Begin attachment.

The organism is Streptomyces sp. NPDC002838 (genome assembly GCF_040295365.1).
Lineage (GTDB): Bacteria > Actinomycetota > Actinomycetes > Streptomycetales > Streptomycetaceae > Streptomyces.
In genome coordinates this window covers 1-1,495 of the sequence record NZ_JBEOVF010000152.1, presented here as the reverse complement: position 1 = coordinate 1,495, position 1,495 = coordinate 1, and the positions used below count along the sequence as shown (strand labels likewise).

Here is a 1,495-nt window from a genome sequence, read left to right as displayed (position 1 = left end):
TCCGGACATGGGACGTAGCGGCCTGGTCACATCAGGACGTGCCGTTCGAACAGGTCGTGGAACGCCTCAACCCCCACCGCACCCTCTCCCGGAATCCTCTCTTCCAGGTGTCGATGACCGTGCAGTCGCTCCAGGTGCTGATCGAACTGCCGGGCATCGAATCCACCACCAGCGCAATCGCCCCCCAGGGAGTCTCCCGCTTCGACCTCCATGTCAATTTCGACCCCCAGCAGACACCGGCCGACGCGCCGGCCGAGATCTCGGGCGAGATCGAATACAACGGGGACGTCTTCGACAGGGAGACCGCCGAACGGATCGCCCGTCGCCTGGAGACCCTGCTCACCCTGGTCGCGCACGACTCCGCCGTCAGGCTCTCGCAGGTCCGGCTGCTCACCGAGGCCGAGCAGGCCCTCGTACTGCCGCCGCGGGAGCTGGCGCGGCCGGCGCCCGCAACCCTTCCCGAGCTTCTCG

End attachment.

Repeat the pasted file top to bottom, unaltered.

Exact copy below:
The organism is Streptomyces sp. NPDC002838 (genome assembly GCF_040295365.1).
Lineage (GTDB): Bacteria > Actinomycetota > Actinomycetes > Streptomycetales > Streptomycetaceae > Streptomyces.
In genome coordinates this window covers 1-1,495 of the sequence record NZ_JBEOVF010000152.1, presented here as the reverse complement: position 1 = coordinate 1,495, position 1,495 = coordinate 1, and the positions used below count along the sequence as shown (strand labels likewise).

Here is a 1,495-nt window from a genome sequence, read left to right as displayed (position 1 = left end):
TCCGGACATGGGACGTAGCGGCCTGGTCACATCAGGACGTGCCGTTCGAACAGGTCGTGGAACGCCTCAACCCCCACCGCACCCTCTCCCGGAATCCTCTCTTCCAGGTGTCGATGACCGTGCAGTCGCTCCAGGTGCTGATCGAACTGCCGGGCATCGAATCCACCACCAGCGCAATCGCCCCCCAGGGAGTCTCCCGCTTCGACCTCCATGTCAATTTCGACCCCCAGCAGACACCGGCCGACGCGCCGGCCGAGATCTCGGGCGAGATCGAATACAACGGGGACGTCTTCGACAGGGAGACCGCCGAACGGATCGCCCGTCGCCTGGAGACCCTGCTCACCCTGGTCGCGCACGACTCCGCCGTCAGGCTCTCGCAGGTCCGGCTGCTCACCGAGGCCGAGCAGGCCCTCGTACTGCCGCCGCGGGAGCTGGCGCGGCCGGCGCCCGCAACCCTTCCCGAGCTTCTCG